When it comes to the cultural exchange in the United States, John Leguizamo says it's more than a bit one-sided.
In a video interview with Big Think posted Saturday, the 51-year-old award-winning actor and playwright spoke about the inequities of forcing people of color to learn white culture without white culture reciprocating.
"As a Latin person, you know, minorities, black people have to do it as well. We have to immerse ourselves in white culture and learn about white culture. And it's all we were taught in school and in movies. And so we learn but it's not reciprocal, you know. It's not a reciprocal thing that happens that white culture wants to learn about Latin culture or black culture."
Given that Rep. Steve King (R-Iowa) recently said on MSNBC that white people and Europeans contributed more to culture than any other group — despite overwhelming evidence to the contrary — Leguizamo's comments are particularly timely. King's comments are the result of white people not being required to learn the culture and contributions of people of color, even though people of color in America must learn white culture and history.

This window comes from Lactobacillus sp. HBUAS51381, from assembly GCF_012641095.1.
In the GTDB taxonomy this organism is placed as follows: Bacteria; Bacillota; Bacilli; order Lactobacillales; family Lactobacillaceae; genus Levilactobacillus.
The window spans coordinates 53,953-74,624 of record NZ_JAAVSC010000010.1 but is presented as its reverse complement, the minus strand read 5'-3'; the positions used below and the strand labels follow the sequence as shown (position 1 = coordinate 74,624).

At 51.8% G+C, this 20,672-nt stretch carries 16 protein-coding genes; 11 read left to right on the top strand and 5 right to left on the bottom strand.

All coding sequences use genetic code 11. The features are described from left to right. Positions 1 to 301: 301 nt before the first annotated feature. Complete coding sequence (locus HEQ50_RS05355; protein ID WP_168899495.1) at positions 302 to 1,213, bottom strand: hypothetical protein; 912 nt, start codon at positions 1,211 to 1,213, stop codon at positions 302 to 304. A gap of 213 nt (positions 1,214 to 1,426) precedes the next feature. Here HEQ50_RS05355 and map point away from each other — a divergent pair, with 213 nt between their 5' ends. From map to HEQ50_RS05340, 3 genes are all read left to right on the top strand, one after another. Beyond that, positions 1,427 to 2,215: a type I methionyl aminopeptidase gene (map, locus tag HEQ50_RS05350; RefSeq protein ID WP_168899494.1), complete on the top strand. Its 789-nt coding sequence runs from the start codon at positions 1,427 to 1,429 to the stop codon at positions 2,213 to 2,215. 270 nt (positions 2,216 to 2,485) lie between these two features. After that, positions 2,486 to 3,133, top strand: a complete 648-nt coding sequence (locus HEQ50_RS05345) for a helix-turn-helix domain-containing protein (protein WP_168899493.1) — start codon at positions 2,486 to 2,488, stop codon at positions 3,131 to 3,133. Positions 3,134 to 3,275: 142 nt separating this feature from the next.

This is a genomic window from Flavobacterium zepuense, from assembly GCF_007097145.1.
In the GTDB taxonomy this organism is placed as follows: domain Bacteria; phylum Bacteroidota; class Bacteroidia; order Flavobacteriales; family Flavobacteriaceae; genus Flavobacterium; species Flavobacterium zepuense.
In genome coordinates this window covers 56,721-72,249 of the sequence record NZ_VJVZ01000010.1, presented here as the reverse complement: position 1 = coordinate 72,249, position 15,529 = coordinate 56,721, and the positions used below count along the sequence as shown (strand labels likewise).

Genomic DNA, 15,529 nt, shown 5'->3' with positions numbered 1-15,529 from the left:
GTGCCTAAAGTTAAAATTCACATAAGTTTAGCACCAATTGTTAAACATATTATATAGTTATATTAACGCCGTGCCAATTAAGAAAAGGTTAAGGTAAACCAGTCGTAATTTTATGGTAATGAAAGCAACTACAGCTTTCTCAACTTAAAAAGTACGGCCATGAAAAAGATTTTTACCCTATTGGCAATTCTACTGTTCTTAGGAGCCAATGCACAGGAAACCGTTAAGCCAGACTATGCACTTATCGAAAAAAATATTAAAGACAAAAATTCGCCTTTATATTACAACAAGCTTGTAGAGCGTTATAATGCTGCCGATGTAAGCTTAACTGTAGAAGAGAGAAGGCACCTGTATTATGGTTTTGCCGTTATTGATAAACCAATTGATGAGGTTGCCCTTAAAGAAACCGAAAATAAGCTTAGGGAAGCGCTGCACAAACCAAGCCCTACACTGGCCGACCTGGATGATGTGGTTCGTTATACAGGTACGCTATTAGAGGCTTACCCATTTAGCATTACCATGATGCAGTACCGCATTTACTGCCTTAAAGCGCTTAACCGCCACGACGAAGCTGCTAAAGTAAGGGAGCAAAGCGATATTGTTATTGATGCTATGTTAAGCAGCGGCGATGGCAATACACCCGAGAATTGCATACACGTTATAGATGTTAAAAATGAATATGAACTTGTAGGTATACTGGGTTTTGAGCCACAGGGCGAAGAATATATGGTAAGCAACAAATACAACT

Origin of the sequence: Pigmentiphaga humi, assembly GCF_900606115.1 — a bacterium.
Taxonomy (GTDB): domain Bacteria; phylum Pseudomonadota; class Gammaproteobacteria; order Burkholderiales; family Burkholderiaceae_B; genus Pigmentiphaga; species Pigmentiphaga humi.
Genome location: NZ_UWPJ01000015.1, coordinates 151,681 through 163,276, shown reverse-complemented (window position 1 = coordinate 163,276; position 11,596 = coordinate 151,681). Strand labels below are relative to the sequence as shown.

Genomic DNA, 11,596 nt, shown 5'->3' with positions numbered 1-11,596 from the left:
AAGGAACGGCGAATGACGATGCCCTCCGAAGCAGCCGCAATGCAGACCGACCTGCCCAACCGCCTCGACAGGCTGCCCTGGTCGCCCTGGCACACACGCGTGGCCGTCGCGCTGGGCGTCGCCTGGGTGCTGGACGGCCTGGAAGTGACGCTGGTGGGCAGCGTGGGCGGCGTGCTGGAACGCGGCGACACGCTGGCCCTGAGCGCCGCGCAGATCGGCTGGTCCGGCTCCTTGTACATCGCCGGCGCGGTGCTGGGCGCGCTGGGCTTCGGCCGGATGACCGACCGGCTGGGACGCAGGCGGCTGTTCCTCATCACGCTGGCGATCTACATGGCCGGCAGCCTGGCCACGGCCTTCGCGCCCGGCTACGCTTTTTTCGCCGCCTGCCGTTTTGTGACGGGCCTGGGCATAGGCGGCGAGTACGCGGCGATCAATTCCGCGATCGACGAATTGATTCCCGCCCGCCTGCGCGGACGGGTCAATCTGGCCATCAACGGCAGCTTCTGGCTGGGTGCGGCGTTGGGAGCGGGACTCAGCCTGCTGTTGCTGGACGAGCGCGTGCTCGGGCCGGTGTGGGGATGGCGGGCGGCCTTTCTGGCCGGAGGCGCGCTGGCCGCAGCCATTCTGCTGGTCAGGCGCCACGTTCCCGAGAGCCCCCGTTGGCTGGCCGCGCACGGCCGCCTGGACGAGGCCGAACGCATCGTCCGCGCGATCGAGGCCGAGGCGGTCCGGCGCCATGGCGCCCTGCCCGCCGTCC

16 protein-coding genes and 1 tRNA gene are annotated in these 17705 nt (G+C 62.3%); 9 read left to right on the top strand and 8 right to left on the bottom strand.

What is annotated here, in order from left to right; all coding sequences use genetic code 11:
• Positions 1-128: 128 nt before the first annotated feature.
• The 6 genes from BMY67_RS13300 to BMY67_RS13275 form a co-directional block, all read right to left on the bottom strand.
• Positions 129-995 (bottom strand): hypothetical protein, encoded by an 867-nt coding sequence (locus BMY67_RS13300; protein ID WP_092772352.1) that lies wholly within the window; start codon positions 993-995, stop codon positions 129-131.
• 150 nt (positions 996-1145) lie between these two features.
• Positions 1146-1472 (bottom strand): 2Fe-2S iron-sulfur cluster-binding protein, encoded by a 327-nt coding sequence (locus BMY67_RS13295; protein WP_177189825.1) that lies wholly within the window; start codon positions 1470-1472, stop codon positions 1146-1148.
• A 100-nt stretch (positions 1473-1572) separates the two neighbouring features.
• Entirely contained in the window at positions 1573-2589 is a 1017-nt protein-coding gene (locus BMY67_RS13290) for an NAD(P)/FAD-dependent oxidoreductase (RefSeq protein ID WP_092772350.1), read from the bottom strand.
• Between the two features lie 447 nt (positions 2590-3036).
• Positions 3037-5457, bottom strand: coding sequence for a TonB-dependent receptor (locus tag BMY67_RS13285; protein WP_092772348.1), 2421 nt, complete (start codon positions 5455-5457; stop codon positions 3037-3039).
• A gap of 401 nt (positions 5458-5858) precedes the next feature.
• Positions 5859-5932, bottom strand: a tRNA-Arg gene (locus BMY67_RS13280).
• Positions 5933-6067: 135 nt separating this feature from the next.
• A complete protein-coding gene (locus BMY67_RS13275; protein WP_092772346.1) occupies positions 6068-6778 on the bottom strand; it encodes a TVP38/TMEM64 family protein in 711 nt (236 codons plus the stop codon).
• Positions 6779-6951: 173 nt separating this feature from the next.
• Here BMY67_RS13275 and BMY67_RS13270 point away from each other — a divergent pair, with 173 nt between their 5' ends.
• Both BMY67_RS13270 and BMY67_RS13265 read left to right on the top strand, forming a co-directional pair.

Leguizamo also spoke about the ongoing #OscarsSoWhite controversy, saying that unbalanced representation in casting "causes great harm, especially for youth who need to see themselves in movies."
Leguizamo said that when he began as an actor, he tried to clean his speech and get rid of his "street accent" to up his chances of getting cast, but that he was still "recognized visually as a Latin person."
"So even if I changed the way I sounded or the way I behaved it didn't matter because I wasn't going to get cast in those roles anyway because I identify as a Latin person," he said. "So then I gave up and I was like you know what? Forget it. I'm not going to try to fit in. I'm going to stay the way I am and I'm going to write for my culture."